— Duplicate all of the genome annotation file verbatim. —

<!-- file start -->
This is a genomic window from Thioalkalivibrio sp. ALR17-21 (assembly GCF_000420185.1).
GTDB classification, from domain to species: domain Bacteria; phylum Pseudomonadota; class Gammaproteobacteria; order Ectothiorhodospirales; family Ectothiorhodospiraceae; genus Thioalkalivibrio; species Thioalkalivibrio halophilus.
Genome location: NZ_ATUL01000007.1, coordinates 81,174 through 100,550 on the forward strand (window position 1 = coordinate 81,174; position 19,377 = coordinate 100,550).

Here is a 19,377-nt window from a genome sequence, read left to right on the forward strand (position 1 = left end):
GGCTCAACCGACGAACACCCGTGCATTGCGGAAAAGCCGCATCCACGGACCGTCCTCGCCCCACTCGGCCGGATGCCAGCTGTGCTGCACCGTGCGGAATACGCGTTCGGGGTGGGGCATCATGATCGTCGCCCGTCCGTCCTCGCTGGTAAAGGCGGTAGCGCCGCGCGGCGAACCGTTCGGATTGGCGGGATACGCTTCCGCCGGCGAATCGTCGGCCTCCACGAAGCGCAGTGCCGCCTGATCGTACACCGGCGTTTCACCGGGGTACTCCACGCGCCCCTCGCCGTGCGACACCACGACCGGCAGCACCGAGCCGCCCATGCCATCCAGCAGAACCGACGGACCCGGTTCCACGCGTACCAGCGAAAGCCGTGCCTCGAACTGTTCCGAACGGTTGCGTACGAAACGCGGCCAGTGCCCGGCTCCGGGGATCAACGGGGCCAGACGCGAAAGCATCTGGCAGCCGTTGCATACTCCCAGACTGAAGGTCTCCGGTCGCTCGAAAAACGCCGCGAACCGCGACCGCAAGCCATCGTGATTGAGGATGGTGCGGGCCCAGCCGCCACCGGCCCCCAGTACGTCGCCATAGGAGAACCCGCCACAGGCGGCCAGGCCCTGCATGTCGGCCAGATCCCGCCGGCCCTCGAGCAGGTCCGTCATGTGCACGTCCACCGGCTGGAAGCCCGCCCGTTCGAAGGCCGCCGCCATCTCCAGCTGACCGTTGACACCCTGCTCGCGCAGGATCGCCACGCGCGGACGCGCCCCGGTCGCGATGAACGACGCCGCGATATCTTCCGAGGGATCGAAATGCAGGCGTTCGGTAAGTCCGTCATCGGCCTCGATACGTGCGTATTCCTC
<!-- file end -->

This is a genomic window from Thioalkalivibrio sp. ALR17-21 (assembly GCF_000420185.1).
GTDB classification, from domain to species: domain Bacteria; phylum Pseudomonadota; class Gammaproteobacteria; order Ectothiorhodospirales; family Ectothiorhodospiraceae; genus Thioalkalivibrio; species Thioalkalivibrio halophilus.
Genome location: NZ_ATUL01000007.1, coordinates 81,174 through 100,550 on the forward strand (window position 1 = coordinate 81,174; position 19,377 = coordinate 100,550).

Here is a 19,377-nt window from a genome sequence, read left to right on the forward strand (position 1 = left end):
GGCTCAACCGACGAACACCCGTGCATTGCGGAAAAGCCGCATCCACGGACCGTCCTCGCCCCACTCGGCCGGATGCCAGCTGTGCTGCACCGTGCGGAATACGCGTTCGGGGTGGGGCATCATGATCGTCGCCCGTCCGTCCTCGCTGGTAAAGGCGGTAGCGCCGCGCGGCGAACCGTTCGGATTGGCGGGATACGCTTCCGCCGGCGAATCGTCGGCCTCCACGAAGCGCAGTGCCGCCTGATCGTACACCGGCGTTTCACCGGGGTACTCCACGCGCCCCTCGCCGTGCGACACCACGACCGGCAGCACCGAGCCGCCCATGCCATCCAGCAGAACCGACGGACCCGGTTCCACGCGTACCAGCGAAAGCCGTGCCTCGAACTGTTCCGAACGGTTGCGTACGAAACGCGGCCAGTGCCCGGCTCCGGGGATCAACGGGGCCAGACGCGAAAGCATCTGGCAGCCGTTGCATACTCCCAGACTGAAGGTCTCCGGTCGCTCGAAAAACGCCGCGAACCGCGACCGCAAGCCATCGTGATTGAGGATGGTGCGGGCCCAGCCGCCACCGGCCCCCAGTACGTCGCCATAGGAGAACCCGCCACAGGCGGCCAGGCCCTGCATGTCGGCCAGATCCCGCCGGCCCTCGAGCAGGTCCGTCATGTGCACGTCCACCGGCTGGAAGCCCGCCCGTTCGAAGGCCGCCGCCATCTCCAGCTGACCGTTGACACCCTGCTCGCGCAGGATCGCCACGCGCGGACGCGCCCCGGTCGCGATGAACGACGCCGCGATATCTTCCGAGGGATCGAAATGCAGGCGTTCGGTAAGTCCGTCATCGGCCTCGATACGTGCGTATTCCTC